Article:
However, Jacobs told Patch earlier that day that he sued Barona and Gorman because they “maligned and defamed” him, and noted that he has not sued others who are critical of his plan.
When Barona addressed the board and introduced himself, he remarked, “I am now known world-wide as the $65 million man,” referring to the amount Jacobs sued him and Gorman for.
When it came down to his comments regarding the application, Barona said, “My neighbors and I feel the plans to expand this property are not in compliance with regulations, or the needs of the community.”
Stuart Summit, a pondside resident for 17 years and the attorney defending Barona and Gorman against the defamation lawsuit, told the ZBA that “the possibility that this change in use of this property is as-of-right, not requiring the board to function at all, defies common sense.”
In addition to asking speakers to refrain from bringing up the lawsuits, Grossman, in light of October’s lengthy and sometimes heated hearing, also repeatedly asked for speakers to keep their comments brief and for the audience not to shout out remarks. “We’re going to have a structure, and we’re going to be respectful,” Grossman said.
Grossman would later defy this rule himself when he took a swipe at Southampton resident Frances Genovese, who told the board, “You don’t do due diligence, none of you.”
Grossman replied: “When you’re trying to convince someone, do you normally attack them? Is that how you try to persuade people?”
“I don’t have enough time to deal with the absolute rudeness of this board,” Genovese said, a comment that was met with applause from the audience.
Another speaker who received roaring applause was Jeremy Samuelson, an environmental advocate for the Group for the East End. He said that, in studying the zoning law on nonconforming uses of properties, he learned that three years after a nonconforming use of a building stops, the use is considered abandoned, leaving the owner to have to conform to current zoning. “A nonconforming use that has been abandoned shall not thereafter be reinstated,” he quoted from the law.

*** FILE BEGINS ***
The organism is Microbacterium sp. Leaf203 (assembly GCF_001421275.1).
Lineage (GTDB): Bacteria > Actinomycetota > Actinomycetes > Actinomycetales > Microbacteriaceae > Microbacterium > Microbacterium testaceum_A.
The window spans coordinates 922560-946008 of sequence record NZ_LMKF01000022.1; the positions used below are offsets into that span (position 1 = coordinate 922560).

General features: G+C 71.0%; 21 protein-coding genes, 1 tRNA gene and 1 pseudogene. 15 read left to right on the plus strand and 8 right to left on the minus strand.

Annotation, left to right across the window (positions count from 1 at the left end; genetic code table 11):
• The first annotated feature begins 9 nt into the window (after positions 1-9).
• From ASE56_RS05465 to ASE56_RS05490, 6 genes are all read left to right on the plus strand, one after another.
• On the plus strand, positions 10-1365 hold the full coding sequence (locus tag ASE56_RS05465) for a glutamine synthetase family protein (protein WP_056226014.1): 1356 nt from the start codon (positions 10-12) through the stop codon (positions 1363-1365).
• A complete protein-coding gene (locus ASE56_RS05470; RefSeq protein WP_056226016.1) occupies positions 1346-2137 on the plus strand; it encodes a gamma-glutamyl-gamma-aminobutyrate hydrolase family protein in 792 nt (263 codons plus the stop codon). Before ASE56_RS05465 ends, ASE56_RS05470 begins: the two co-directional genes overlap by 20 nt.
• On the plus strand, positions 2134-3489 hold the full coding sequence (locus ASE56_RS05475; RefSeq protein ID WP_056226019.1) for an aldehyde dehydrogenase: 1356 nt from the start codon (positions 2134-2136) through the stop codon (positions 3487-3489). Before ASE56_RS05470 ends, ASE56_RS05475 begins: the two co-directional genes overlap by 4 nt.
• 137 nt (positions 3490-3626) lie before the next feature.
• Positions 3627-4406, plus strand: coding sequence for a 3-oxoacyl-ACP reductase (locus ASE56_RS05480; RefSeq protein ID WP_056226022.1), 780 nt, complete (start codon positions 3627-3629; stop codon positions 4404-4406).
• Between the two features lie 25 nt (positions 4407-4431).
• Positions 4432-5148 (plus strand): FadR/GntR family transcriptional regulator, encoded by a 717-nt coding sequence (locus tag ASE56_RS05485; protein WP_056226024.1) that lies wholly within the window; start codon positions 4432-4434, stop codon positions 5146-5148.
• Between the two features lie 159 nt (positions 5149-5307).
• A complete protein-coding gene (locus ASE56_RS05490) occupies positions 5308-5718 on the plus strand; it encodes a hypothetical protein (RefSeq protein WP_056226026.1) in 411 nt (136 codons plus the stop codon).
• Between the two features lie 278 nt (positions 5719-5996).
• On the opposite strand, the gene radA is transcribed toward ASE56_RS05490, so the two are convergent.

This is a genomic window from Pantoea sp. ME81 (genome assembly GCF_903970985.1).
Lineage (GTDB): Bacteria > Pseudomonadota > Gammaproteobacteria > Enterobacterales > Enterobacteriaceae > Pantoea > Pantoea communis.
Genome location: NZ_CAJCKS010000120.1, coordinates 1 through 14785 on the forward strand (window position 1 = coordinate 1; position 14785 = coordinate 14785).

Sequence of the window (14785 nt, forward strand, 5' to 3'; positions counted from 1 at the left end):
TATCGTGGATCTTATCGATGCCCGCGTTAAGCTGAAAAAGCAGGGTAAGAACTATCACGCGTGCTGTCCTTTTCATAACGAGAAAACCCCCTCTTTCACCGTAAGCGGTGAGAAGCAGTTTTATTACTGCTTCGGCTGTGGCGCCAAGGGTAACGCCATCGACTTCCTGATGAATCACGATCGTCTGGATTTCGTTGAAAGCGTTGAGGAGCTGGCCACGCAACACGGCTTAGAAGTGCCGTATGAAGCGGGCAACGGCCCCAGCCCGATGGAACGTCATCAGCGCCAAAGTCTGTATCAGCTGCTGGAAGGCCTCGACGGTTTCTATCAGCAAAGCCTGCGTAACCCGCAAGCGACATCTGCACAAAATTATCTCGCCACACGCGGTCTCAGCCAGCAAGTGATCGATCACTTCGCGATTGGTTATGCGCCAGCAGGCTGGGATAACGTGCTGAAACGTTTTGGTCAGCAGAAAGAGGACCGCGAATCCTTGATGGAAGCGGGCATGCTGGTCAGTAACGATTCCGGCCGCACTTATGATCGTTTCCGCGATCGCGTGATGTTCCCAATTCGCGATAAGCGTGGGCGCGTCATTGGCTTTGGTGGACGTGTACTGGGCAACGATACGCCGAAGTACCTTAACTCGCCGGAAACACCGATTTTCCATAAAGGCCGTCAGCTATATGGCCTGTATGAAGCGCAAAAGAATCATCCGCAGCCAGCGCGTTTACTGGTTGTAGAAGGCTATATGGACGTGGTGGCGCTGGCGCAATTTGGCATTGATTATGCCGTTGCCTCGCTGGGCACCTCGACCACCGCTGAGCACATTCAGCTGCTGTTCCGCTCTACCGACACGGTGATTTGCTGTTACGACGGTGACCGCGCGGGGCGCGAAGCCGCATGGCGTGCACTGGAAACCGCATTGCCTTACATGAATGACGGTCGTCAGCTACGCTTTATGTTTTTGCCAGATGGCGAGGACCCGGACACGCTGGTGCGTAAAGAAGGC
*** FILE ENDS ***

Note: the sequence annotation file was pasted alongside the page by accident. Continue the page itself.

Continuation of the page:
“It's very clear. You don’t have to be an attorney to understand what this means,” Samuelson said. “The fundamental standard and principal of zoning is that we move toward more conforming uses overtime, not grow by exponential bounds and leaps toward uses that are less conforming.”
Several commenters discussed the effects they expect the camp to have on their quality of life, citing screaming children within earshot of their houses, and possibly camp counselors reveling on the pondfront late at night. Others were concerned about the effect the camp facilities could have on the health of Little Fresh Pond.
Frank Palmer, a resident of the Big Fresh Pond shore, said, “The noise that’s coming out of this camp isn’t really an issue to me. There’s no nicer sound than kids having a good time — but the water quality is something that, if we lose it, we’ll never get it back.”
Grossman noted that the health department and planning board, under the State Environmental Quality Review Act, will address pollution concerns.
The hearing was kept open until Jan. 17 at 4 p.m. for the submission of documents, with a decision scheduled for the ZBA’s Feb. 16 meeting.